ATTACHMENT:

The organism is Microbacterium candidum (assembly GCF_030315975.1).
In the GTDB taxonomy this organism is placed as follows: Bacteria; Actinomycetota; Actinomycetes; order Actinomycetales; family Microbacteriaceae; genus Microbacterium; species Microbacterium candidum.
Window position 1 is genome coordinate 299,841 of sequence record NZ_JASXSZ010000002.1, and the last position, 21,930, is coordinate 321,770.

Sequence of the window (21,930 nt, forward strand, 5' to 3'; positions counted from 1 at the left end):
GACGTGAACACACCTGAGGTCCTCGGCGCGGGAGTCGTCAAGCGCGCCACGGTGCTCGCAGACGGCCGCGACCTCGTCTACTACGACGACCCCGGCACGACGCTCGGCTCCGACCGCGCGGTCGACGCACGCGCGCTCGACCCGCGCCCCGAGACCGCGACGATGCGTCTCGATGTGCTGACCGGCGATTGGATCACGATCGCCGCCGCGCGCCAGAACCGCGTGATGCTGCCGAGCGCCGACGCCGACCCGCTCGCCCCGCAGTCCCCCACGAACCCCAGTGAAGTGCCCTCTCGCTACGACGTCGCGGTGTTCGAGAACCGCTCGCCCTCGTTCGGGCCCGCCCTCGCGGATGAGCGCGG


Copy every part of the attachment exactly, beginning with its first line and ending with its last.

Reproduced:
The organism is Microbacterium candidum (assembly GCF_030315975.1).
In the GTDB taxonomy this organism is placed as follows: Bacteria; Actinomycetota; Actinomycetes; order Actinomycetales; family Microbacteriaceae; genus Microbacterium; species Microbacterium candidum.
Window position 1 is genome coordinate 299,841 of sequence record NZ_JASXSZ010000002.1, and the last position, 21,930, is coordinate 321,770.

Sequence of the window (21,930 nt, forward strand, 5' to 3'; positions counted from 1 at the left end):
GACGTGAACACACCTGAGGTCCTCGGCGCGGGAGTCGTCAAGCGCGCCACGGTGCTCGCAGACGGCCGCGACCTCGTCTACTACGACGACCCCGGCACGACGCTCGGCTCCGACCGCGCGGTCGACGCACGCGCGCTCGACCCGCGCCCCGAGACCGCGACGATGCGTCTCGATGTGCTGACCGGCGATTGGATCACGATCGCCGCCGCGCGCCAGAACCGCGTGATGCTGCCGAGCGCCGACGCCGACCCGCTCGCCCCGCAGTCCCCCACGAACCCCAGTGAAGTGCCCTCTCGCTACGACGTCGCGGTGTTCGAGAACCGCTCGCCCTCGTTCGGGCCCGCCCTCGCGGATGAGCGCGG